Q & A with PEG about "Wishing for a Snow Day"
Why did you research about children? They have been overlooked in history. And they have great stories to tell.
Besides, each of us was a child once. How many topics have such wide appeal?
Why do people—even young children—look so stern in old photos? Two reasons: early photography required long exposures of very still subjects. Holding a pose for several seconds proved especially difficult for fidgety children. Sometimes props were used to keep the subject’s head steady. Occasionally you can see a long metal rod behind a person’s back for stability.
Also, making a photograph was a rare and momentous event until the late 1800s. Subjects felt they should look distinguished and wealthy, certainly not grinning sillily. Just as with notables who had their portraits painted, it was the custom to look somber. Even children. Now it’s the opposite: photographers insist “Smile,” even at a non-smiley moment.
Did lots of children keep diaries and write letters? Yes. It was fashionable in some circles, especially among the better educated before World War I. Not many of the children’s documents survive. But neither will the text messages kids send today.
Were the “good old days” good for children? Not especially. Just as today, some kids had it made with loving family, generous parents, safe environments, and exciting adventures. But many had it rough. Violence, poverty, and neglect are nothing new. Read here about the orphan trains and young soldiers and children hanged for crime. Childhood—the age of innocence? Nope, not for many.
Where did you find all this stuff? I got to poke around in the collections of the Minnesota Historical Society, considered one of the nation’s finest state historical organizations. I also looked in various county societies, some private collections, and other libraries. So can you. It’s lots of fun. And free, almost. (You may have to pay a bit for copies.) Many historians and librarians love to share what they know and will help you find what you need. Or, if you wish, you can hire a professional to do the digging for you. Ask at your history center.
Why did you keep writers’ odd spelling and vocabulary and sentence structure? I find them charming, and it helps me realize that kids who slaughter the written language today may turn out reasonably well anyway.
Why do you have so much old stuff, and not much about more recent times? C’mon, this is history: it’s supposed to be old. But seriously, material from decades ago is more readily available. Odd, but true. For instance, Civil War information is voluminous, but little about the Iraq War, and even the Vietnam War, has made its way to history centers. As time has passed, letter and journal writing has become less and less common.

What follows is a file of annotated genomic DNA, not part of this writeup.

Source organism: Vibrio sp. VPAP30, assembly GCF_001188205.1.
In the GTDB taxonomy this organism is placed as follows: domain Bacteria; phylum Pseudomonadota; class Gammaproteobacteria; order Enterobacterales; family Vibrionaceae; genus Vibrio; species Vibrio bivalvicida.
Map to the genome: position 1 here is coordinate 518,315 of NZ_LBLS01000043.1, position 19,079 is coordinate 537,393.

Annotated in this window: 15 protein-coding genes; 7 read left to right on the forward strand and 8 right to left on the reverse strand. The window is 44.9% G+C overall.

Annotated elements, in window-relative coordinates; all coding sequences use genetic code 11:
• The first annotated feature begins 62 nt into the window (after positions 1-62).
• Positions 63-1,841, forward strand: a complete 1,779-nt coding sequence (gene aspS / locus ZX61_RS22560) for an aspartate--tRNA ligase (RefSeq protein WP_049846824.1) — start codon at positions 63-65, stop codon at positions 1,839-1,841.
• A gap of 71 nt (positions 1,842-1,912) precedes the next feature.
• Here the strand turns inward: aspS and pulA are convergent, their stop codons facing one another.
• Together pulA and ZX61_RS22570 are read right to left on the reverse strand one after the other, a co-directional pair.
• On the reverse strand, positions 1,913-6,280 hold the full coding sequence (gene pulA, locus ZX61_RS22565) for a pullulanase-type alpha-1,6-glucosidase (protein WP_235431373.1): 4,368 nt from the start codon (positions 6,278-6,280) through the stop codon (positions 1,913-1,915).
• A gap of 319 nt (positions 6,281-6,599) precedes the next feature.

Please consider donating your letters, diaries, or photos to your regional or state historical society so that researchers can someday effectively document the current years. Print out some special e-mails too, including ones from soldiers overseas.
Why are some groups and regions represented better than others? Some Minnesota counties have terrific history centers, and others, well, their holdings are paltry.
Members of dominant ethnic groups, such as the Scandinavians and Germans, did an exceptional job of saving materials and putting them into safe places. Other groups are underrepresented. African Americans and American Indians, for example, kept their records in different forms and relied heavily on oral stories. They had lost so many of their traditions and stories that they were understandably reluctant to hand over their history to mainstream repositories. Now such historical societies recognize the importance of diverse materials and are eager to learn from the records of a wide variety of people.
And finally, a question I hadn’t expected but which people frequently ask me: Which Minnesota family had the most children? Sorry: I don’t know, and historians don’t know how to help me find out. If you have a candidate for the honor of Minnesota’s biggest family, please let me know.
But we need to remember that defining family isn’t so easy. Just one set of parents? Blended families? Adopted and foster children? Children informally taken into a home?
Just as today, families of old were complicated.
Wishing for a Snow Day:
Growing Up in Minnesota
Peg Meier’s candid interpretation of the joys and pains of childhood through the decades—at home, at school, at play—reminds us that we were all children once too. Beloved pets. Holiday rituals. Schoolyard antics. Teenage perspectives on a world at war. Childhood is a mixed bag of challenges and joys whenever one grows up. In Minnesota, youthful memories may be arranged by seasons: Making snow angels in January, swatting mosquitoes in July. They may be tinged with a nostalgic glow or imprinted by lessons hard won.
In this new collection, Peg Meier explores the themes of childhood -- the bitter and the sweet. Thanks to Minnesotans who took the time to write, whether as children in the moment or as adults looking back, Meier unearthed a wealth of material on the subject, ranging from diary entries to reminiscences to newspaper columns, along with 200 black-and-white photographs.
Coco Irvine, a child of St. Paul's prestigious Summit Avenue, writes of romance during her teen years. A YMCA coach recounts his efforts to help rowdy boys choose basketball over petty crime. Parents through the ages consider conflicting advice for raising their children. Humorous touches and reality checks are offered in equal doses, and the result is a fascinating spectrum of experiences, as Minnesotans do what every adult must: grow up.
264 pages, 8 x 10", 200 B&W photographs, index, bibliography, paperback, $29.95, ISBN 978-0-87351-640-2